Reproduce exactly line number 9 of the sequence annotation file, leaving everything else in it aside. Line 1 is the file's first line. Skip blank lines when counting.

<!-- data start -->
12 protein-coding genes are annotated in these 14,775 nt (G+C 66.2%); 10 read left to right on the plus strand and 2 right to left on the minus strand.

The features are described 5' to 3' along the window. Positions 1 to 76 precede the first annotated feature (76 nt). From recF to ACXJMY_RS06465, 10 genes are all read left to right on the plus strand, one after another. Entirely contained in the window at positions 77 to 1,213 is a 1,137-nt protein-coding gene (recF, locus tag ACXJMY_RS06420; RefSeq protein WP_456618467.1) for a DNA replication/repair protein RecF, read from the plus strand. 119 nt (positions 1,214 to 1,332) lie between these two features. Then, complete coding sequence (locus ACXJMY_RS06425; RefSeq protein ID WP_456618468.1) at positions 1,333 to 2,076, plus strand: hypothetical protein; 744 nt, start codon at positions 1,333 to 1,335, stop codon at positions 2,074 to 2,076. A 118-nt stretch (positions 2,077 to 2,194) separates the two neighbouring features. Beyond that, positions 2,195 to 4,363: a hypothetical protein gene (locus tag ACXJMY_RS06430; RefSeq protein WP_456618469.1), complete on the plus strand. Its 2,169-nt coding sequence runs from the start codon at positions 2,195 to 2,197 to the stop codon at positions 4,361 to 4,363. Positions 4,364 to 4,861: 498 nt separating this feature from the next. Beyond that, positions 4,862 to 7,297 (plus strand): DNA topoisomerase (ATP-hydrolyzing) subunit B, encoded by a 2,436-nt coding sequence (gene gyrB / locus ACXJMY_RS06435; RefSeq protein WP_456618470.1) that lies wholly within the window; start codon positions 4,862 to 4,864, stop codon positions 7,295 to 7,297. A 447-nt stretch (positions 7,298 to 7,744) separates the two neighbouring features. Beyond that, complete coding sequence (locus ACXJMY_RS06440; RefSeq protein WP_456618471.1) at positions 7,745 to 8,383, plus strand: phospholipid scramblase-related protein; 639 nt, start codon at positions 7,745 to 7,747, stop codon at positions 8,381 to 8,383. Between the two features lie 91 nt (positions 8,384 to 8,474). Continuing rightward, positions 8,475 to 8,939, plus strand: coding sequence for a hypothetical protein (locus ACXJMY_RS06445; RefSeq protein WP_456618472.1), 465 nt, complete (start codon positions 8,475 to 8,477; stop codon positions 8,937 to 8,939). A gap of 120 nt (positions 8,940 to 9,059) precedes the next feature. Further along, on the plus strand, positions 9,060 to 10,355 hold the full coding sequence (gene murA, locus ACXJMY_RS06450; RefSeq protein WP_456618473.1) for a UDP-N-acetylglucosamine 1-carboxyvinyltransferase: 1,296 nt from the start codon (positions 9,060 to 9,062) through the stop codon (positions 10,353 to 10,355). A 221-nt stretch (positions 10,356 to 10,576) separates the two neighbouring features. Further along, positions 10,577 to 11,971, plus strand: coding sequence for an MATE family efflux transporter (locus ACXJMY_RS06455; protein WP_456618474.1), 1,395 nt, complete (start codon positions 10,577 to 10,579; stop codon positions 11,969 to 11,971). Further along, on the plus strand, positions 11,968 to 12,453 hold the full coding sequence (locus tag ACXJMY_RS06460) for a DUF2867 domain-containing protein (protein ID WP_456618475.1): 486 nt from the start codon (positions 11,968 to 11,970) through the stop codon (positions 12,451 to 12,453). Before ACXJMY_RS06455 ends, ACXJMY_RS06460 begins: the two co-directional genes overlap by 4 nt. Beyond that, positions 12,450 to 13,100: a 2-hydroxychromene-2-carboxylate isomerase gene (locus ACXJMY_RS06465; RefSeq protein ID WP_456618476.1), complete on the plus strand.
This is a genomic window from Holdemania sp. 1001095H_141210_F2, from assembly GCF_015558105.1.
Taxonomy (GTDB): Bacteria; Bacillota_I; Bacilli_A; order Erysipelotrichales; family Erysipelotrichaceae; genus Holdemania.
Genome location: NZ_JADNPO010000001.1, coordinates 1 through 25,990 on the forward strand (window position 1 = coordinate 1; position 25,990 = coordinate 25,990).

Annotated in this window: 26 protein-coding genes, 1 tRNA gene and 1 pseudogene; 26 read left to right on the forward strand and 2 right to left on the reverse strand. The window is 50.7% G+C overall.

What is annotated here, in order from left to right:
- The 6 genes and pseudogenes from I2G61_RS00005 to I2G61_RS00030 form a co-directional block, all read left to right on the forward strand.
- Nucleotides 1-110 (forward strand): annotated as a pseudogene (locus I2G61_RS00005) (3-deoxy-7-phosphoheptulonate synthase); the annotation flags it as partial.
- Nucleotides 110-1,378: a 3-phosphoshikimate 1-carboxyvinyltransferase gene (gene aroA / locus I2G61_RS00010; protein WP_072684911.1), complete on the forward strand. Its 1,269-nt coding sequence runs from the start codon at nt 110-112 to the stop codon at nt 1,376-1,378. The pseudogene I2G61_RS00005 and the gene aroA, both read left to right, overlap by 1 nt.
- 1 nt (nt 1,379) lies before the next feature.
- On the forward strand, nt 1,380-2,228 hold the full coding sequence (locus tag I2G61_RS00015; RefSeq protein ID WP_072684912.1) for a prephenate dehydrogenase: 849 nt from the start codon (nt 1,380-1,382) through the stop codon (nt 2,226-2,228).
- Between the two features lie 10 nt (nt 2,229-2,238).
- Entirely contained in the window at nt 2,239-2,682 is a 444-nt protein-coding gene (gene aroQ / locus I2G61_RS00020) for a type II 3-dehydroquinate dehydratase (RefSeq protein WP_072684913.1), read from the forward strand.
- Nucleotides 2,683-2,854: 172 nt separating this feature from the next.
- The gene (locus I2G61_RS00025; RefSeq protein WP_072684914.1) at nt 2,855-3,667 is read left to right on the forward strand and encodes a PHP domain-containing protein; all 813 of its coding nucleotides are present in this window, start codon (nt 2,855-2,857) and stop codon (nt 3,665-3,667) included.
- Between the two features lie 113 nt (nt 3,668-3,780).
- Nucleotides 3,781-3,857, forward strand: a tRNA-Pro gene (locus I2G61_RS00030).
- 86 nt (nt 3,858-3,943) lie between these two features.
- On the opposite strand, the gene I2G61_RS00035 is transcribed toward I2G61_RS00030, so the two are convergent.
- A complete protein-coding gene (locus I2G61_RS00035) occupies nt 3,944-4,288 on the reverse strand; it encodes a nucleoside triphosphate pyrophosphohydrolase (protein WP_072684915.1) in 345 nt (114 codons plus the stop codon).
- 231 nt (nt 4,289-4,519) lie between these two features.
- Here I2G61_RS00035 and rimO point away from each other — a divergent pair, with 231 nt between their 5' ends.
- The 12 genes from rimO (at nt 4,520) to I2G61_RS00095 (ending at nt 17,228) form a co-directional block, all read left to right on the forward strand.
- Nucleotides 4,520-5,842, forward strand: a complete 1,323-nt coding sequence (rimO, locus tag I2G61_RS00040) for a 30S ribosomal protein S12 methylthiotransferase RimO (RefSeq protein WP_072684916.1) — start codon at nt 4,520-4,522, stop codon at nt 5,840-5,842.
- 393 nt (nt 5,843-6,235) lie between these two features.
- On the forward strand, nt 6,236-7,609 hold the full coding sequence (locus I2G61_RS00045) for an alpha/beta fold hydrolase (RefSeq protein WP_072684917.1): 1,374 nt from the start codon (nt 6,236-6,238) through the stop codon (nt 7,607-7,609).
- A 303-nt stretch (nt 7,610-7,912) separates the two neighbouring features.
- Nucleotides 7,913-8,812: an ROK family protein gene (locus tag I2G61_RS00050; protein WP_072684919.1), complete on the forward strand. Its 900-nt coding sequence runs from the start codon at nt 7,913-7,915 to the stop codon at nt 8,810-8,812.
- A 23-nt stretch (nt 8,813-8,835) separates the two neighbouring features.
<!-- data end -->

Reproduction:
- Nucleotides 1-110 (forward strand): annotated as a pseudogene (locus I2G61_RS00005) (3-deoxy-7-phosphoheptulonate synthase); the annotation flags it as partial.